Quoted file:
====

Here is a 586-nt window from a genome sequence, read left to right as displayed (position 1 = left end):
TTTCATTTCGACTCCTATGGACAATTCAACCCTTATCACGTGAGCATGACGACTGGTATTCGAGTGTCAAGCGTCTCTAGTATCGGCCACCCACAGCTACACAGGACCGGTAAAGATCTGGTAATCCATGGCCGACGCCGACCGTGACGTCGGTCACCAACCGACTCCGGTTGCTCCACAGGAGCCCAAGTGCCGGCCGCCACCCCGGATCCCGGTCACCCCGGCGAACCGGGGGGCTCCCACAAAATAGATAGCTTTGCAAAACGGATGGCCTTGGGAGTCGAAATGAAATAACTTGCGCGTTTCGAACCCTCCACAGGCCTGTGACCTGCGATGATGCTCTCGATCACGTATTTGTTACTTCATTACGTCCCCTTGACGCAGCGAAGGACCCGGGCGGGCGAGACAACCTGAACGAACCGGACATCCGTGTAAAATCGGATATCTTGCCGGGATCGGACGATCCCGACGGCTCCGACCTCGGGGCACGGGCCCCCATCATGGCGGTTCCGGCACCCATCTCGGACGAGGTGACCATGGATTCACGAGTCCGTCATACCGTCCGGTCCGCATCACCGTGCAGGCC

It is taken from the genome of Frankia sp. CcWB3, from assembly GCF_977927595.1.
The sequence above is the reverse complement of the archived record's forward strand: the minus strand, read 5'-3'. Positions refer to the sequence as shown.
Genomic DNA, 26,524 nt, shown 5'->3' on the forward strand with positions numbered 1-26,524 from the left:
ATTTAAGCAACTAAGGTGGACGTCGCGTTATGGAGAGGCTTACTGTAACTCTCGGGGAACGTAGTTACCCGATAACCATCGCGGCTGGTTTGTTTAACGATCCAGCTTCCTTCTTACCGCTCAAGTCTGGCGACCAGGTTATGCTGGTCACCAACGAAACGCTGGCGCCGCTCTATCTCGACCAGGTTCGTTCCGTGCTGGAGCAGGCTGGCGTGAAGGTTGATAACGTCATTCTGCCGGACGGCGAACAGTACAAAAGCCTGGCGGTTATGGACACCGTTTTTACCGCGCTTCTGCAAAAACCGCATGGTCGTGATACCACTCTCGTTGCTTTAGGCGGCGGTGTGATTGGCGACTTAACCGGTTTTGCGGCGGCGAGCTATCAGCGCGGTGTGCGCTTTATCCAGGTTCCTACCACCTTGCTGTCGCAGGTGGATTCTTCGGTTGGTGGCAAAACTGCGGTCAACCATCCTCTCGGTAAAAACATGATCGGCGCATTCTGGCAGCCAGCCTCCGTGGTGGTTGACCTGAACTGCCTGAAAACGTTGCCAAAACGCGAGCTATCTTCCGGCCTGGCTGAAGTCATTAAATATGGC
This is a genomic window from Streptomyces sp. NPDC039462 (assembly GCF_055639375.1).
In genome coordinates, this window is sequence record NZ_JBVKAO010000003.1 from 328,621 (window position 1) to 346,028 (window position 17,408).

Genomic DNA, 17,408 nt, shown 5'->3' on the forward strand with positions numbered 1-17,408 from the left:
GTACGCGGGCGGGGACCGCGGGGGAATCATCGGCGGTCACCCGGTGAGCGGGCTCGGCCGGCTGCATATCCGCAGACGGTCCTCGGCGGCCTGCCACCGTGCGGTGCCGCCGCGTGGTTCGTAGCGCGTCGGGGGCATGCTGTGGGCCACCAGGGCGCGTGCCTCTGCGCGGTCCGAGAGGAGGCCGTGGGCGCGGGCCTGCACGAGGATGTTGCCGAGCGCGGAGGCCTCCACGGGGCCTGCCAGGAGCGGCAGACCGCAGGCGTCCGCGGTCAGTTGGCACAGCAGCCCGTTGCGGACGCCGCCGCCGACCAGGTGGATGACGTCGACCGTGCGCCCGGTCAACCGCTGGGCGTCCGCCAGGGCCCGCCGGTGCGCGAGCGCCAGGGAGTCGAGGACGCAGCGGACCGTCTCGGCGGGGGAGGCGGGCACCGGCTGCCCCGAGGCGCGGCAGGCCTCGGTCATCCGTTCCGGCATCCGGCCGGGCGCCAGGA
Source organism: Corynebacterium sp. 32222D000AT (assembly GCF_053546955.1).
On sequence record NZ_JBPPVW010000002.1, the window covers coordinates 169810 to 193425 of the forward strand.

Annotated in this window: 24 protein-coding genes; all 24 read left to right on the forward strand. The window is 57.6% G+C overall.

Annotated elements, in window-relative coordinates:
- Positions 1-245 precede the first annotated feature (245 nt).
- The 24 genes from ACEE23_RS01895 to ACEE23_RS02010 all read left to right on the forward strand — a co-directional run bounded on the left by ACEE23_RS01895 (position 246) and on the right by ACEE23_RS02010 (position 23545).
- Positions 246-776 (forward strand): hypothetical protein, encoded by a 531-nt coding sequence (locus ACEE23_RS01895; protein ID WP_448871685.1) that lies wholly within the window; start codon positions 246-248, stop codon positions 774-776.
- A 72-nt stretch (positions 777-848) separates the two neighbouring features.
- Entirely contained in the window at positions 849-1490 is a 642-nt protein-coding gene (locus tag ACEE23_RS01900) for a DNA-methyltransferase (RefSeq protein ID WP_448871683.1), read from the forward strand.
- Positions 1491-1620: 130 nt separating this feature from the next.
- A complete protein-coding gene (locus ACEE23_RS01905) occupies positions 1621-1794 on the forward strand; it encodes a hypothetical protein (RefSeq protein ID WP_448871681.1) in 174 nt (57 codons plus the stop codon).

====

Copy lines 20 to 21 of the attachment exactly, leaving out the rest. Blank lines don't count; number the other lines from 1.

- Positions 1491-1620: 130 nt separating this feature from the next.
- A complete protein-coding gene (locus ACEE23_RS01905) occupies positions 1621-1794 on the forward strand; it encodes a hypothetical protein (RefSeq protein ID WP_448871681.1) in 174 nt (57 codons plus the stop codon).